I love watching Project Runway (see Georgina Chapman Talks about Creative Breakdowns, 5 Self-Help Lessons I Learned from Reality TV) not just for the awesome clothes but also for the lessons about human behavior and human relationships. Recently, I caught up with season 14, and at first I thought the life lesson was along the lines of hell is other people, but then I realized something a little more inspirational. People who hate you will hate you, and people who like you will like you. That’s inspirational? Let me explain.
*Note: This came from a writing exercise from What Color is Your Parachute? by Richard Nelson Bolles. The instruction was to write about what kind of job you’d want if you could have any job in the world. Instead of one job, I thought of several. I realized that this was very much like my Life Plans series (My Life Plans As of Right Now (2012), Life Plans Progress Report (2014), My Life Plans as of Right Now (2015 version), My Life Plans as of Right Now (2016), Rereading My Diary For Year End Insights (2016)), but maybe it’s a little more ambitious, hence the title*
If I could have any job in the world, I would want to have a regular improv acting job. My group and I perform weekly at a small cafe with a friendly crowd. Each member is paid a fixed talent fee by the restaurant, given a percentage of the ticket sales, and are fed for free. We also go abroad to perform in international festivals and other venues. All expenses are paid (food, transportation, accommodations) , we are given pocket money, and are paid for our performance. During the trip abroad, there is at least one free day for us to shop and our hosts also gladly tour us around the sights in their city.
The other day I read this article I kicked my smartphone addiction by retraining my brain to enjoy being bored. I posted about it in my Reader Takes Notes Blog. Basically, the article talks about how important it is to experience boredom. If you always obliterate boredom by going online or playing games, you decrease your ability to think creativity. You never get to space out, let your mind wander, and discover original ideas. What the article doesn’t talk about is the how. How can we learn to get bored again? So here are a few things I came up with:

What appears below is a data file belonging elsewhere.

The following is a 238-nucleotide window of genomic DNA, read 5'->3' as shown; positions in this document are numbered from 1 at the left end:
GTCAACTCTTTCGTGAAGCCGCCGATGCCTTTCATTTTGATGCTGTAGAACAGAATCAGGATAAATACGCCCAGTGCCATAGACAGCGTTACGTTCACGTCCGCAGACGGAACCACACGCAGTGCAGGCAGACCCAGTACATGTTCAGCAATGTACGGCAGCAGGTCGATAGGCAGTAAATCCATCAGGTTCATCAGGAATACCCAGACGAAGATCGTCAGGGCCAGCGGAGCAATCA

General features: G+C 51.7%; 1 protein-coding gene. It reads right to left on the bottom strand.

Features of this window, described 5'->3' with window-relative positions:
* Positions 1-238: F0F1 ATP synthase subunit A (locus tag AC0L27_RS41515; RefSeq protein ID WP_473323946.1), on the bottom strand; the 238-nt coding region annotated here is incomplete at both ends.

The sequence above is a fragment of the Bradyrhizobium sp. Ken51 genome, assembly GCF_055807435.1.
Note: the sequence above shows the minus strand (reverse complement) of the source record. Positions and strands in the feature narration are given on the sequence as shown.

I would like to announce that I have successfully completed a no-Facebook weekend. This was my first attempt, and I was surprised that I was able to do it. I’ve always heard people saying that there are negative effects to doing too much Facebook, but I’ve always dismissed it (see In Defense of Facebook: 5 Reasons Why I Love Facebook). I thought that these warnings were mere gripes of old people who were being closed-minded about the advances of technology.
My opinion changed when I watched a Ted Talk by Simon Sinek (which I discussed in my post Nothing has changed since the last time you checked Facebook). I realized that as much as Facebook has been a useful tool to communicate with others and to share information, it can also be an addicting thing that can make you crave for constant social approval. So I decided to kick my Facebook addiction.
I began taking improv acting classes around January 2017. It started on a whim or more like a whimper. I was feeling sad and lost because I didn’t know what I was going to do with my life. Perfect timing for a Facebook ad offering improv classes by Third World Improv (a school by the improv group SPIT). Before seeing that ad, I actually took an improv class that SPIT did for the media, back when they weren’t offering classes yet. They were just doing that to promote their shows, and I was one of the lucky lifestyle reporters who got to experience it. I remember enjoying it, and wishing I could take more. I was crestfallen when they said they weren’t offering any. Years passed, and I forgot all about them, but when I saw that Facebook ad, it all came rushing back. I thought, maybe I’ll be less miserable if I took improv.
Looking back, I don’t know why that was enough for me to get from my savings and pay for those classes. Now it’s June 2017, and I’ve had four shows and took two levels of classes. The response towards me has been surprisingly positive. Yet, I’m like, what am I doing? Why am I acting? Am I an actress???? What the fuck? This wasn’t part of the plan.
Ever since I watched this video where Simon Sinek talked about Millenials and our relationship with social media, I realized that I’m addicted to Facebook and it’s bad. In the past, I really did not understand the criticisms against social media. I even eagerly professed my love for Facebook. When I watched this video though, I was convinced that excessive use of Facebook can be detrimental. Aside from the obvious reason that it’s a time-waster, it also makes people addicted and dependent on social praise. In the long run, this can degrade one’s resilience against failure. Before I discuss those points, you can watch the video here:
I love books, but I think I buy too many. Right now I have 52 unread books on my bookshelf. I actually have more than that, but the ones that have been unread for a year or more, I’ve already placed in my pile of books to sell. I did this because Marie Kondo’s The Life Changing Magic of Tidying Up said: if you haven’t read that book in a year, you never will. When I read that, I was shocked, but at the same time, I realized, she was right. So I cleaned out my books.
Though I am pleased with my progress, I want to hit a better target. Gretchen Rubin’s Happiness Project said that she aims for five unread books at a time. Five? That sounds impossible! I’m trying though. I already banned myself from entering bookstores, but sometimes I just can’t resist. Sometimes I also worry that what if I can’t find a copy of that book anymore, so I have to buy it now, now, now! Ok, this is unhealthy.